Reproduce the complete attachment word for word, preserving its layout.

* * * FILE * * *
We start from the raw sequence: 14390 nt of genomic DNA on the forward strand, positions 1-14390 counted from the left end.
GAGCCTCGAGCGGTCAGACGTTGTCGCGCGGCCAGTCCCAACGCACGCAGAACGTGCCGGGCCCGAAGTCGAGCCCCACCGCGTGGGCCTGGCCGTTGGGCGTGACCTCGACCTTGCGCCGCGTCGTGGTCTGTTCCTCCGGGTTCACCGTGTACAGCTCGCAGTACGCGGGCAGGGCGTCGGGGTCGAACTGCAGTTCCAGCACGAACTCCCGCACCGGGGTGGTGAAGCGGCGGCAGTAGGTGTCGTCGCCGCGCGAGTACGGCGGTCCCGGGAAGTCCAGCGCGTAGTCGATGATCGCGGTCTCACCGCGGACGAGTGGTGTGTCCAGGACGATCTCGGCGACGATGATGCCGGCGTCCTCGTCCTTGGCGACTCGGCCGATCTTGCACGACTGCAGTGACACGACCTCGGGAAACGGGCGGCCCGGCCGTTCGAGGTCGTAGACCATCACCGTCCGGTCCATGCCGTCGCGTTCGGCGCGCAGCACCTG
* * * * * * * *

We start from the raw sequence: 14390 nt of genomic DNA on the forward strand, positions 1-14390 counted from the left end.
GAGCCTCGAGCGGTCAGACGTTGTCGCGCGGCCAGTCCCAACGCACGCAGAACGTGCCGGGCCCGAAGTCGAGCCCCACCGCGTGGGCCTGGCCGTTGGGCGTGACCTCGACCTTGCGCCGCGTCGTGGTCTGTTCCTCCGGGTTCACCGTGTACAGCTCGCAGTACGCGGGCAGGGCGTCGGGGTCGAACTGCAGTTCCAGCACGAACTCCCGCACCGGGGTGGTGAAGCGGCGGCAGTAGGTGTCGTCGCCGCGCGAGTACGGCGGTCCCGGGAAGTCCAGCGCGTAGTCGATGATCGCGGTCTCACCGCGGACGAGTGGTGTGTCCAGGACGATCTCGGCGACGATGATGCCGGCGTCCTCGTCCTTGGCGACTCGGCCGATCTTGCACGACTGCAGTGACACGACCTCGGGAAACGGGCGGCCCGGCCGTTCGAGGTCGTAGACCATCACCGTCCGGTCCATGCCGTCGCGTTCGGCGCGCAGCACCTG